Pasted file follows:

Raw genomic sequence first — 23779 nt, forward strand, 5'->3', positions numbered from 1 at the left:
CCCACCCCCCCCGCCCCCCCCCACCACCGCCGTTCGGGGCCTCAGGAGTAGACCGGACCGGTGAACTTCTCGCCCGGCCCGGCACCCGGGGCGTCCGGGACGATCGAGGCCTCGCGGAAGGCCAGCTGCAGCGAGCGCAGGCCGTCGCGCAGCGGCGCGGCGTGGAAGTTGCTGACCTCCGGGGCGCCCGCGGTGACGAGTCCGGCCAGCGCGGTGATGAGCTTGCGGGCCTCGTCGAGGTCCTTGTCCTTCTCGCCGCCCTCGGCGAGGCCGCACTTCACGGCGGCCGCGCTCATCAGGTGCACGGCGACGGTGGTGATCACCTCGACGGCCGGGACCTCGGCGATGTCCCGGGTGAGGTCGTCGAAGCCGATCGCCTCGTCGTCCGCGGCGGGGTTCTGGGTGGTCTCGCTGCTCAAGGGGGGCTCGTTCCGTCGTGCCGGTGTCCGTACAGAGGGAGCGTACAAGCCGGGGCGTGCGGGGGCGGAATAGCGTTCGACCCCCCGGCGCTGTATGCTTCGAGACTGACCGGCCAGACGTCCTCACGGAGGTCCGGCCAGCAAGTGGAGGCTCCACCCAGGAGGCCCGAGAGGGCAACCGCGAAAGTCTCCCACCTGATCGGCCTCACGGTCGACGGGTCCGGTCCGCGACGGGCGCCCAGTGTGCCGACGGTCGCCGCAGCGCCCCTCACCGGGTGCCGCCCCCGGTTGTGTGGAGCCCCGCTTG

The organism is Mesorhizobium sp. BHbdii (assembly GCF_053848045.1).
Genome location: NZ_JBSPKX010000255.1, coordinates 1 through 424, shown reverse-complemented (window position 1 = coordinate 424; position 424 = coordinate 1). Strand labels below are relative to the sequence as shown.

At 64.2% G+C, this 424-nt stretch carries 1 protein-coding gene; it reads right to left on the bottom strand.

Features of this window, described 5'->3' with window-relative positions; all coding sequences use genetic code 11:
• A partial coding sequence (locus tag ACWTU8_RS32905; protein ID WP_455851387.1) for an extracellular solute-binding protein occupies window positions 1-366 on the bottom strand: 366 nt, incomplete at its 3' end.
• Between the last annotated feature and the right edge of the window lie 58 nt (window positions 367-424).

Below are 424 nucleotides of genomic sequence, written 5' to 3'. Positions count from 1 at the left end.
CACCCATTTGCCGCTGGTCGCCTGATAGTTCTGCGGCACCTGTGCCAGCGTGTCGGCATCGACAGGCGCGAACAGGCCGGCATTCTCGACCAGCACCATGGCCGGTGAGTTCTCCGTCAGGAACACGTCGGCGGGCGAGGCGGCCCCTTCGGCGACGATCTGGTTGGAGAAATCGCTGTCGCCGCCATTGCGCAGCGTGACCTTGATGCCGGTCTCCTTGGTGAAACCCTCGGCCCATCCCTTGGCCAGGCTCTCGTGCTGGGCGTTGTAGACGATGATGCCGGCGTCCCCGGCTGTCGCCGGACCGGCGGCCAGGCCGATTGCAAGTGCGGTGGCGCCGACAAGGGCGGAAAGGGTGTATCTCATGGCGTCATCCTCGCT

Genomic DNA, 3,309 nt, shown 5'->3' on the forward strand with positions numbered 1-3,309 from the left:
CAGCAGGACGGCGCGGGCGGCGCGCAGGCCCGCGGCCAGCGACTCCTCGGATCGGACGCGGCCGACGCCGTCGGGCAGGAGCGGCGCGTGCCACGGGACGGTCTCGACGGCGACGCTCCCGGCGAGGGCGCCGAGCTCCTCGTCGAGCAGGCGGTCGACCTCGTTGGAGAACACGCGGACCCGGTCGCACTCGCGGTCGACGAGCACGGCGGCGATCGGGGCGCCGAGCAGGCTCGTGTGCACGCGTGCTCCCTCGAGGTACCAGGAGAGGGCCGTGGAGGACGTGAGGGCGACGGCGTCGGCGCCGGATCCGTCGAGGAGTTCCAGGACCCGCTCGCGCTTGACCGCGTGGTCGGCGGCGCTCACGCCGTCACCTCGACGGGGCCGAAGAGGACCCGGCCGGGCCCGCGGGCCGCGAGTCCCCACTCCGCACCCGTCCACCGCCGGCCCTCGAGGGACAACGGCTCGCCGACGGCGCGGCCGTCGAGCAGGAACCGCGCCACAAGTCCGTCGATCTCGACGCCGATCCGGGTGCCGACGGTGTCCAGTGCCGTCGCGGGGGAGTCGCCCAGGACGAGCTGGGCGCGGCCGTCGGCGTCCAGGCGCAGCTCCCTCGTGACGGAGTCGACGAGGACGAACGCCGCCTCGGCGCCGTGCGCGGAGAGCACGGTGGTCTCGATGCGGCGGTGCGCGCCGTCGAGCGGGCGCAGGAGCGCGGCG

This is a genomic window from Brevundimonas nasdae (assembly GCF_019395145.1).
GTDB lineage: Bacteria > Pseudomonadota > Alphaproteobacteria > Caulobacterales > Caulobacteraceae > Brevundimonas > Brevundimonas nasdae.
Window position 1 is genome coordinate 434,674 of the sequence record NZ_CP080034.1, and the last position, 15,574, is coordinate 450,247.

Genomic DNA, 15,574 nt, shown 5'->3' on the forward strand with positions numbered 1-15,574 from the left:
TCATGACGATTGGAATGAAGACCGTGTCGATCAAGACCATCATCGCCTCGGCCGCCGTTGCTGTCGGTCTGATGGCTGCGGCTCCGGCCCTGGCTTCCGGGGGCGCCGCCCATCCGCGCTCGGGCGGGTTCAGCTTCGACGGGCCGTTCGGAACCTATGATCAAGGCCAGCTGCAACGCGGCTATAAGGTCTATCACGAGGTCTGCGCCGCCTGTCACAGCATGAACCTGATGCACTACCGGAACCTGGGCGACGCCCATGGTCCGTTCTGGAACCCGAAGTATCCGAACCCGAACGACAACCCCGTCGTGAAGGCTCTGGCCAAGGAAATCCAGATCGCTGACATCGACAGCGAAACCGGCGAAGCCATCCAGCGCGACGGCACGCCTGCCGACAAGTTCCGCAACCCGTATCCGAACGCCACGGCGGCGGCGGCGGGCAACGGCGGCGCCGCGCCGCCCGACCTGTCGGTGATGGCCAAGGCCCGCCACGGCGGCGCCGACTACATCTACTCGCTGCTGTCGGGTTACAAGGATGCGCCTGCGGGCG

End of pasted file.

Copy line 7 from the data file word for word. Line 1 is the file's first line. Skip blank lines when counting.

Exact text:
• A partial coding sequence (locus tag ACWTU8_RS32905; protein ID WP_455851387.1) for an extracellular solute-binding protein occupies window positions 1-366 on the bottom strand: 366 nt, incomplete at its 3' end.